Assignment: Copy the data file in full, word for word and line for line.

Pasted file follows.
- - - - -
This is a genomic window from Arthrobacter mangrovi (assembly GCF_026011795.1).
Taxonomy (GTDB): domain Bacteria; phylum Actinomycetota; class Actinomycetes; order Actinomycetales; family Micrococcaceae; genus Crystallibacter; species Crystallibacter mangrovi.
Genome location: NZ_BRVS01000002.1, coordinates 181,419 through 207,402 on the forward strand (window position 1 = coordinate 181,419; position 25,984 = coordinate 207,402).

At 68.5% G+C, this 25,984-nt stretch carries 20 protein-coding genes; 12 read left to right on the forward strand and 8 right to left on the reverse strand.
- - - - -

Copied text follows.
This is a genomic window from Arthrobacter mangrovi (assembly GCF_026011795.1).
Taxonomy (GTDB): domain Bacteria; phylum Actinomycetota; class Actinomycetes; order Actinomycetales; family Micrococcaceae; genus Crystallibacter; species Crystallibacter mangrovi.
Genome location: NZ_BRVS01000002.1, coordinates 181,419 through 207,402 on the forward strand (window position 1 = coordinate 181,419; position 25,984 = coordinate 207,402).

At 68.5% G+C, this 25,984-nt stretch carries 20 protein-coding genes; 12 read left to right on the forward strand and 8 right to left on the reverse strand.